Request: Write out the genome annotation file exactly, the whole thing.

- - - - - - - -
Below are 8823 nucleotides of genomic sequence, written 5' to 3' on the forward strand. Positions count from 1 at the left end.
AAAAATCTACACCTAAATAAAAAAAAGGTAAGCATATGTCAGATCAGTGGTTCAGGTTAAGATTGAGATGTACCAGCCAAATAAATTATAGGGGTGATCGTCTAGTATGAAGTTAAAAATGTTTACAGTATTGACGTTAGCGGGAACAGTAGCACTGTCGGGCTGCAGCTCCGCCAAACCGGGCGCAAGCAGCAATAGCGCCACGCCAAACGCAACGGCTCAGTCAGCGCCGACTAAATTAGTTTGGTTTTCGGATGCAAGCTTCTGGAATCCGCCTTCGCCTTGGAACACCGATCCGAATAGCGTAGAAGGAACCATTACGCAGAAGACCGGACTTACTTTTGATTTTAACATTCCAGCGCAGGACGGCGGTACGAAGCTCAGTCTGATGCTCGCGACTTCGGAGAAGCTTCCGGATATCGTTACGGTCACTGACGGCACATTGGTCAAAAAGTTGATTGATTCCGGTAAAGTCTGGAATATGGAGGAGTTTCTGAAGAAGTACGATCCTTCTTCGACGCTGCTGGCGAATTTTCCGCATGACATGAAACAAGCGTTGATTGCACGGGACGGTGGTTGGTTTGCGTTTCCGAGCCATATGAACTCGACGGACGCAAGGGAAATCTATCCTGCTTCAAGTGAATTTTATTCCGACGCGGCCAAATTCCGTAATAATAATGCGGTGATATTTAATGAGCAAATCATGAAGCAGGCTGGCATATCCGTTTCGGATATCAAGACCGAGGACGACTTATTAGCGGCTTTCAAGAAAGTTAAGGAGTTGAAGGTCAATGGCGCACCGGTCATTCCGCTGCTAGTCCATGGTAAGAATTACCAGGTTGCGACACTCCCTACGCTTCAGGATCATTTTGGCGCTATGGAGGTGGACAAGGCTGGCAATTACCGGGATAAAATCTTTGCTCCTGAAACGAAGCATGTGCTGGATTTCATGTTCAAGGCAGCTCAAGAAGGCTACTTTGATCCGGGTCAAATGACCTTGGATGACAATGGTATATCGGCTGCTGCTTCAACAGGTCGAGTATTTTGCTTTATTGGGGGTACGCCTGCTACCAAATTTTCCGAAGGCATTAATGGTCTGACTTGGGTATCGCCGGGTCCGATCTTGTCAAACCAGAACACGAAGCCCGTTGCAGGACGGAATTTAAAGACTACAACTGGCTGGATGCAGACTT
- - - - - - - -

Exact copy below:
Below are 8823 nucleotides of genomic sequence, written 5' to 3' on the forward strand. Positions count from 1 at the left end.
AAAAATCTACACCTAAATAAAAAAAAGGTAAGCATATGTCAGATCAGTGGTTCAGGTTAAGATTGAGATGTACCAGCCAAATAAATTATAGGGGTGATCGTCTAGTATGAAGTTAAAAATGTTTACAGTATTGACGTTAGCGGGAACAGTAGCACTGTCGGGCTGCAGCTCCGCCAAACCGGGCGCAAGCAGCAATAGCGCCACGCCAAACGCAACGGCTCAGTCAGCGCCGACTAAATTAGTTTGGTTTTCGGATGCAAGCTTCTGGAATCCGCCTTCGCCTTGGAACACCGATCCGAATAGCGTAGAAGGAACCATTACGCAGAAGACCGGACTTACTTTTGATTTTAACATTCCAGCGCAGGACGGCGGTACGAAGCTCAGTCTGATGCTCGCGACTTCGGAGAAGCTTCCGGATATCGTTACGGTCACTGACGGCACATTGGTCAAAAAGTTGATTGATTCCGGTAAAGTCTGGAATATGGAGGAGTTTCTGAAGAAGTACGATCCTTCTTCGACGCTGCTGGCGAATTTTCCGCATGACATGAAACAAGCGTTGATTGCACGGGACGGTGGTTGGTTTGCGTTTCCGAGCCATATGAACTCGACGGACGCAAGGGAAATCTATCCTGCTTCAAGTGAATTTTATTCCGACGCGGCCAAATTCCGTAATAATAATGCGGTGATATTTAATGAGCAAATCATGAAGCAGGCTGGCATATCCGTTTCGGATATCAAGACCGAGGACGACTTATTAGCGGCTTTCAAGAAAGTTAAGGAGTTGAAGGTCAATGGCGCACCGGTCATTCCGCTGCTAGTCCATGGTAAGAATTACCAGGTTGCGACACTCCCTACGCTTCAGGATCATTTTGGCGCTATGGAGGTGGACAAGGCTGGCAATTACCGGGATAAAATCTTTGCTCCTGAAACGAAGCATGTGCTGGATTTCATGTTCAAGGCAGCTCAAGAAGGCTACTTTGATCCGGGTCAAATGACCTTGGATGACAATGGTATATCGGCTGCTGCTTCAACAGGTCGAGTATTTTGCTTTATTGGGGGTACGCCTGCTACCAAATTTTCCGAAGGCATTAATGGTCTGACTTGGGTATCGCCGGGTCCGATCTTGTCAAACCAGAACACGAAGCCCGTTGCAGGACGGAATTTAAAGACTACAACTGGCTGGATGCAGACTT